Happy End is undoubtedly a work of comic genius but it also ventures into the realm of cinematic brilliance with its long takes that play out in reverse. The lively camera work heightens the feeling that you are watching something very special indeed, and the audacious shots are matched with a playful classical soundtrack that lightens the mood during the sombre scenes and adds a delightful poignancy to key emotional moments.

Why Happy End isn't more well known is beyond me, this classic comedy should easily sit alongside the greats of the genre and is definitely deserving of more attention, as you will hopefully find out for yourself. If you have come this far in reading my high praise for the first essential film that deserves more attention then what are you waiting for? Click play below and I guarantee you will be hooked in the first five minutes.

If you take the time to watch Happy End then it would be awesome if you could also take the time to let me know what you thought of it, either by commenting below or tweeting me @filmbantha. Thanks, and enjoy!

Thursday, 12 May 2016

Cinema Review - Green Room

In one fell swoop of a machete, Jeremy Saulnier has risen into the ranks of my favourite directors working today. His debut feature, Murder Party, showcased a love for genre movies in an innovative and exciting way that caught my attention as well as opening the doors for his well-received follow up, the excellent thriller Blue Ruin. With his third film, Green Room, Saulnier has gone full John Carpenter to deliver an incredibly intense siege flick that adds shocks and gore to an enthralling premise in what is his finest work to date.

As a teenager I submerged myself in the local music scene and visited my fair share of dives over the years (that's bound to happen to anyone growing up in Stoke-on-Trent) but none of those venues come close to the horrors that await the fictional punk rock band 'The Ain't Rights' in the Green Room of a questionable bar deep in the backwoods of Oregon. Faced with ending their self-financed tour of small venues and siphoning petrol to fuel their journey home or playing one more gig to make ends meet, the band plump for the gig, which unwittingly puts them in the hands of a very dangerous Neo-Nazi movement. After provoking the crowd with a risky opener The Ain't Rights knuckle down for the rest of their set hoping that their steadfast attitudes and tight performances see them through. It is only when the time comes to collect their gear backstage that they encounter an ugly situation and things go south faster than a Mohawk caught in the rain.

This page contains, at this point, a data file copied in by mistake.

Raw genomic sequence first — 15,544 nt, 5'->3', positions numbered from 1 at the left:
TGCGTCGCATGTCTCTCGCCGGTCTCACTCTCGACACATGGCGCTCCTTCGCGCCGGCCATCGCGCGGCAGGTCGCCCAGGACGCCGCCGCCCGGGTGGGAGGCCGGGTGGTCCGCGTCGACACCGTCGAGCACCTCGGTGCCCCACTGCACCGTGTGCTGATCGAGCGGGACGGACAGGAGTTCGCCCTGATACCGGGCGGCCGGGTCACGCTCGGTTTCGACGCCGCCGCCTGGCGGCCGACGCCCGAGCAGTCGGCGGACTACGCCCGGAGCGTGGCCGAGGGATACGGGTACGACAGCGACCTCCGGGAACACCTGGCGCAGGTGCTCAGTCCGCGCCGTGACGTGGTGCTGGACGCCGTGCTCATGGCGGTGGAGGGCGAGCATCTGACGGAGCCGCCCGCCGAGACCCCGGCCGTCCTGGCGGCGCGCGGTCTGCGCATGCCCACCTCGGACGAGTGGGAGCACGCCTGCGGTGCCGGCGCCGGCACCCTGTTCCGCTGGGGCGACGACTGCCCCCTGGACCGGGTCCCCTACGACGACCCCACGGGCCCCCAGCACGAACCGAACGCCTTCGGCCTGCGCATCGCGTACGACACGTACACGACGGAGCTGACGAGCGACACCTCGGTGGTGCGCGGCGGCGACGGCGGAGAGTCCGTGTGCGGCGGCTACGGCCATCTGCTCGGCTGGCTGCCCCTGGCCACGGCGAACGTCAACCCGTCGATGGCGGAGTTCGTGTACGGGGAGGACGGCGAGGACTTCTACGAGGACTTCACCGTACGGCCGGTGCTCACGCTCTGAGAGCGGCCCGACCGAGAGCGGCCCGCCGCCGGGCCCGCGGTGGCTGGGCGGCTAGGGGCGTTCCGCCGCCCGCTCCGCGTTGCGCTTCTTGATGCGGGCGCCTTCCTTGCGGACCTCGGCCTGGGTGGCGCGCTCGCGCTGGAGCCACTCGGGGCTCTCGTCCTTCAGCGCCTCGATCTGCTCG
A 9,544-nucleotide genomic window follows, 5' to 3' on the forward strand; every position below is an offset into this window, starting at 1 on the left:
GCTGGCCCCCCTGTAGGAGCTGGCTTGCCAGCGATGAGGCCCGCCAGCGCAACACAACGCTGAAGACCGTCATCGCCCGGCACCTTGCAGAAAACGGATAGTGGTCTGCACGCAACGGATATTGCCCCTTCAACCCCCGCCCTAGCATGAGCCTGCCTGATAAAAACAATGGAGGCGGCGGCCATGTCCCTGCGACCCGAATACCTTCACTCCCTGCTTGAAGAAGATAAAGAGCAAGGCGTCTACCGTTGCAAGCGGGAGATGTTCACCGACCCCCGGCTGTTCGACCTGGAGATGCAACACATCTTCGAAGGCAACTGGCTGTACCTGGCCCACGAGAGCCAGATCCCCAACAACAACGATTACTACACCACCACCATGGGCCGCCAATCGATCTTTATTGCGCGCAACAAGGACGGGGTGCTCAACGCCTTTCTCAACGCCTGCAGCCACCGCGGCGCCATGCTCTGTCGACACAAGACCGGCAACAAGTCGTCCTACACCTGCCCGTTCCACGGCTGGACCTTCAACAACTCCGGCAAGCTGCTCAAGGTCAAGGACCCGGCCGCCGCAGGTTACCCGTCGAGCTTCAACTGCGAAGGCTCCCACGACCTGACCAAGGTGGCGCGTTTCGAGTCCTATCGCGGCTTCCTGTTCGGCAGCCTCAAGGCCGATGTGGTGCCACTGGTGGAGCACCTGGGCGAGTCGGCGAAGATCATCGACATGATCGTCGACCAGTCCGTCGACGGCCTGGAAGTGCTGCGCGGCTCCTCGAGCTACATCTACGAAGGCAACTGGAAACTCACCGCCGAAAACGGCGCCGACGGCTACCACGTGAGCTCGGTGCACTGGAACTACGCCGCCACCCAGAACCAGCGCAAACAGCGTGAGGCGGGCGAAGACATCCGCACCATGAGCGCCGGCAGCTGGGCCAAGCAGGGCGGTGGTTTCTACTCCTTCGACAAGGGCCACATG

This simple yet effective premise sees the start of a stand-off between the punk group and a legion of skinheads helmed by Darcy (Patrick Stewart), whose fiercely commanding presence comes close to stealing the show despite his limited screen time. Macon Blair returns for his third collaboration with Saulnier and delivers an understated performance as Darcy's right-hand man, providing smatterings of comic relief when you least expect it as he attempts to rectify the mistakes made by their subordinates.

When The Ain't Rights tool up to fight back all hell breaks loose and it is Anton Yelchin's reluctant guitarist, Pat, whose leadership qualities are called into action. Imogen Poots, who starred alongside Yelchin in 2011's disappointing remake of Fright Night, also comes into her own as Amber, an alluring insider who witnessed the event that kick-starts the tension. She doesn't shy away from acts of violence, bolstering the band in their desperate hour of need and providing them with valuable insight into the workings of the bar and its denizens. There is a clear chemistry between Pat and Amber, and this kindles the audiences interest in their survival as they work together with the rest of the band to escape the Green Room, despite the odds being stacked against them.

For a film chock full of exciting characters each is given enough time to develop a memorable persona and all appear with distinctive styles for the audience to easily identify them amongst the action. Neither aggressors or the victims are faceless, and this adds to the impact when blood and sweat permeates the atmosphere as the volatile skinheads clash with the desperate punks.

The relentless carnage and unsettling violence ratchets up the nail-biting tension, taking you into the heart of a stomach-churning fight for survival. A fight that the special effects team have rendered  incredibly raw and realistic, so much so that the brutal confrontations become almost too painful to watch, particularly when the torment is dished out to those characters we care for. It is key for the audience to root for the Ain't Rights and thankfully the exposition helps the viewers to do just that, establishing the group as a spunky bunch of misfits with integrity and a strength of character that comes from touring the road in a clapped out old van.